The Canadian art market will post its 9th consecutive annual gain this year, improving on last year’s record total by as much as 10%. Although all the figures are not yet in there seems little doubt that the 2004/05 auction year for Canadian art will come in close to $38 million according to early figures compiled by the Canadian Art Sales Index. This figure is more than double the annual total of five years ago.
The current unprecedented growth in Canadian art began in 1996/97 with sales of around $10 million. Today we are closing in on $40 million which, for the investment minded, means an average annual rate of return of close to 16.5%.
Following on from a fall season that saw the first Canadian sale to top the $8 million mark, the spring season will likely end up being the single best season in Canadian art history with sales projected to be well over $20 million. The three major houses between them posted well over $17 million (hammer price) with Heffels once again the dominant force with an outstanding $7.4 million offering – the second highest total for a sale of Canadian art. The highest total was $8.49 million last fall from the same saleroom. Sotheby’s in association with Ritchie’s retained second spot with a sale of $6.9 million and Joyner produced a double-session total of close to $6 million.
The top price of the season was expected to go to a work from Lawren Harris and it did – but not the one everyone thought. Stealing the glory and sending shock waves through the market was the $567,500 paid for the artist’s Mount Robson from the North East which sold at Joyner’s and set a new record for a sketch by Harris.
Always an interesting season-end statistic is the average price per lot recorded by each of the major rooms. Sotheby’s produced an average price per lot of around $36,702 and saw close to 92% of its works finding buyers. Heffel had an average lot price of $35,796 and a 90% sold rate, while Joyner had an average lot price of $13,333 and 81% sold. Also of note is the number of Canadian paintings that sold for more than $100,000 (hammer price) this spring. The total was 34, which, not surprisingly, is a record for a single season!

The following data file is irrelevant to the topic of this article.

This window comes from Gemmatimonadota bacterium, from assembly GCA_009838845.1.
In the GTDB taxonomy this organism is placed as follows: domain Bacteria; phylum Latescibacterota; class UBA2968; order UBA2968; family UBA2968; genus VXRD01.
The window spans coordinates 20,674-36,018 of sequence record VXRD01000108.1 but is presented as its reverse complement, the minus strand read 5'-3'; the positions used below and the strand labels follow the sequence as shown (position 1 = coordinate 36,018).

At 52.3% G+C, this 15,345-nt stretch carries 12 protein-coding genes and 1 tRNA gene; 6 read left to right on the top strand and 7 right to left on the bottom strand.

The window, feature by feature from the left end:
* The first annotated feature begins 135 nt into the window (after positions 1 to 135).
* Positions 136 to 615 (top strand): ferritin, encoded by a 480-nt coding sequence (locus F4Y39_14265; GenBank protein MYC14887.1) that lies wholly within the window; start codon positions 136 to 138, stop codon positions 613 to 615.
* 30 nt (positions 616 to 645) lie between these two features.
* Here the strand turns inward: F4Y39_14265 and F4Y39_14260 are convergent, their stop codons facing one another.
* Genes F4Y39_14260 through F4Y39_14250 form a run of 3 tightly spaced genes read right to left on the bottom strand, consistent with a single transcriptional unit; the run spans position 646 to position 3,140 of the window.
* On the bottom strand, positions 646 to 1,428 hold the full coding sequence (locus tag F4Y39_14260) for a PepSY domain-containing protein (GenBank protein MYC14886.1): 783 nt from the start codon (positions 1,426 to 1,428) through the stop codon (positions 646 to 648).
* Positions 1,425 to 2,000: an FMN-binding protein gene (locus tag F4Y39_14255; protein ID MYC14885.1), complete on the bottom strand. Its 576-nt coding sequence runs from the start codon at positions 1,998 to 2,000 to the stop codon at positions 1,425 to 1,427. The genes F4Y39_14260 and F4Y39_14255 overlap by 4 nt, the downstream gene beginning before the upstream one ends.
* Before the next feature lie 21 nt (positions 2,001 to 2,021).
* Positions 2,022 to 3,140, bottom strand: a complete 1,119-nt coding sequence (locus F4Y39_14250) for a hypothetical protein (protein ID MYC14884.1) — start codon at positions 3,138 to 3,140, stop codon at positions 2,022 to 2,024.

As you might expect, a record season brings record* prices and there were lots. The most significant were those set for works by A.Y. Jackson ($475,000 - illustrated upper right), A.J. Casson ($430,000), Tom Thomson ($370,000), Marc-Aurele Fortin ($400,000), Albert Robinson ($290,000), Alex Colville ($230,000), Jean-Paul Lemieux ($250,000) and David Milne ($270,000). Records were also set for a Lawren Harris sketch ($500,000) and a Harris abstract ($375,000) and a Carmichael watercolour ($230,000).
There appears to be no limit to what collectors will pay for the top artists and the finest works. This strength at the upper end of the market has naturally enough created momentum, excitement and at times eye-popping prices in the mid and lower ranges. Some are undoubtedly justified, others I fear are not.
While there was a definite resurgence in interest in the contemporary and modern markets Canada remains married to the handful of names that have dominated the market for so many years, with the Group of Seven and their contemporaries being the most prominent.
The interest in contemporary art is seen as both a good and bad thing. Good because in many cases it is long overdue and it is important that new markets are established and explored. Bad because any significant movement in the contemporary market has in the past been a harbinger of a pending market correction or decline. The contemporary market seems to lend itself more readily to speculation and unsophisticated collecting and, if this is so today, then we can certainly look towards a correction in the not too distant future.
But let’s be optimistic, not pessimistic. Let’s look to the fall season with hopes of greater sales, even more records, and an abundance of quality works the likes of which the market has never seen before. In other words, a continuation of this perfect marketplace!
*The Canadian Art Sales Index takes the hammer price as the selling price when listing prices realised. All records for Canadian artists are, therefore, reported as the hammer price exclusive of buyer’s premium.